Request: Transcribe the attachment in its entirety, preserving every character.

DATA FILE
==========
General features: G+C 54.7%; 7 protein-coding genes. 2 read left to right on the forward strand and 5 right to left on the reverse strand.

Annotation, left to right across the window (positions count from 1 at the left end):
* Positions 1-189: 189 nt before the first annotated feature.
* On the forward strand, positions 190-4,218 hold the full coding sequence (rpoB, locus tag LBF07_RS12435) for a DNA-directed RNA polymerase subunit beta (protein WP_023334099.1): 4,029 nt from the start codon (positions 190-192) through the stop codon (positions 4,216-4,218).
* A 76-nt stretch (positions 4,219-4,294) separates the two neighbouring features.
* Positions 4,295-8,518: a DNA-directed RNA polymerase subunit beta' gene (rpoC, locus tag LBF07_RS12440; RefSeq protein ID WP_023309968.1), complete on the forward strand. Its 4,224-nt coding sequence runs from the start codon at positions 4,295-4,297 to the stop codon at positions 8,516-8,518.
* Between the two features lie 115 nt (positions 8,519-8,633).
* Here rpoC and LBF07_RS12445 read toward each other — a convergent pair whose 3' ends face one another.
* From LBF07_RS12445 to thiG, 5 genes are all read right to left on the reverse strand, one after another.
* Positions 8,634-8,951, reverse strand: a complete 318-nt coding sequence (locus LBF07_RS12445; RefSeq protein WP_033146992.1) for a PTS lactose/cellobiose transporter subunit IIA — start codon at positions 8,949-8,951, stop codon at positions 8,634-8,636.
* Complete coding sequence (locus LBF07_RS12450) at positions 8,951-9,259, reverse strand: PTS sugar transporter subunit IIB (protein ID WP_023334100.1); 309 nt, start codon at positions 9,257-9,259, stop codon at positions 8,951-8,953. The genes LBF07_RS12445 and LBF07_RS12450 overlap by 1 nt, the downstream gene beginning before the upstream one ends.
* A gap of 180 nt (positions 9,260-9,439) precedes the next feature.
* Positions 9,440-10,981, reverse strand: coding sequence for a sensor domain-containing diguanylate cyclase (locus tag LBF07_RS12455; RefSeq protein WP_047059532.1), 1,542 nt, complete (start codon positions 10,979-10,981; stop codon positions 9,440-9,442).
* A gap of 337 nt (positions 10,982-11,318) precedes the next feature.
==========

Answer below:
General features: G+C 54.7%; 7 protein-coding genes. 2 read left to right on the forward strand and 5 right to left on the reverse strand.

Annotation, left to right across the window (positions count from 1 at the left end):
* Positions 1-189: 189 nt before the first annotated feature.
* On the forward strand, positions 190-4,218 hold the full coding sequence (rpoB, locus tag LBF07_RS12435) for a DNA-directed RNA polymerase subunit beta (protein WP_023334099.1): 4,029 nt from the start codon (positions 190-192) through the stop codon (positions 4,216-4,218).
* A 76-nt stretch (positions 4,219-4,294) separates the two neighbouring features.
* Positions 4,295-8,518: a DNA-directed RNA polymerase subunit beta' gene (rpoC, locus tag LBF07_RS12440; RefSeq protein ID WP_023309968.1), complete on the forward strand. Its 4,224-nt coding sequence runs from the start codon at positions 4,295-4,297 to the stop codon at positions 8,516-8,518.
* Between the two features lie 115 nt (positions 8,519-8,633).
* Here rpoC and LBF07_RS12445 read toward each other — a convergent pair whose 3' ends face one another.
* From LBF07_RS12445 to thiG, 5 genes are all read right to left on the reverse strand, one after another.
* Positions 8,634-8,951, reverse strand: a complete 318-nt coding sequence (locus LBF07_RS12445; RefSeq protein WP_033146992.1) for a PTS lactose/cellobiose transporter subunit IIA — start codon at positions 8,949-8,951, stop codon at positions 8,634-8,636.
* Complete coding sequence (locus LBF07_RS12450) at positions 8,951-9,259, reverse strand: PTS sugar transporter subunit IIB (protein ID WP_023334100.1); 309 nt, start codon at positions 9,257-9,259, stop codon at positions 8,951-8,953. The genes LBF07_RS12445 and LBF07_RS12450 overlap by 1 nt, the downstream gene beginning before the upstream one ends.
* A gap of 180 nt (positions 9,260-9,439) precedes the next feature.
* Positions 9,440-10,981, reverse strand: coding sequence for a sensor domain-containing diguanylate cyclase (locus tag LBF07_RS12455; RefSeq protein WP_047059532.1), 1,542 nt, complete (start codon positions 10,979-10,981; stop codon positions 9,440-9,442).
* A gap of 337 nt (positions 10,982-11,318) precedes the next feature.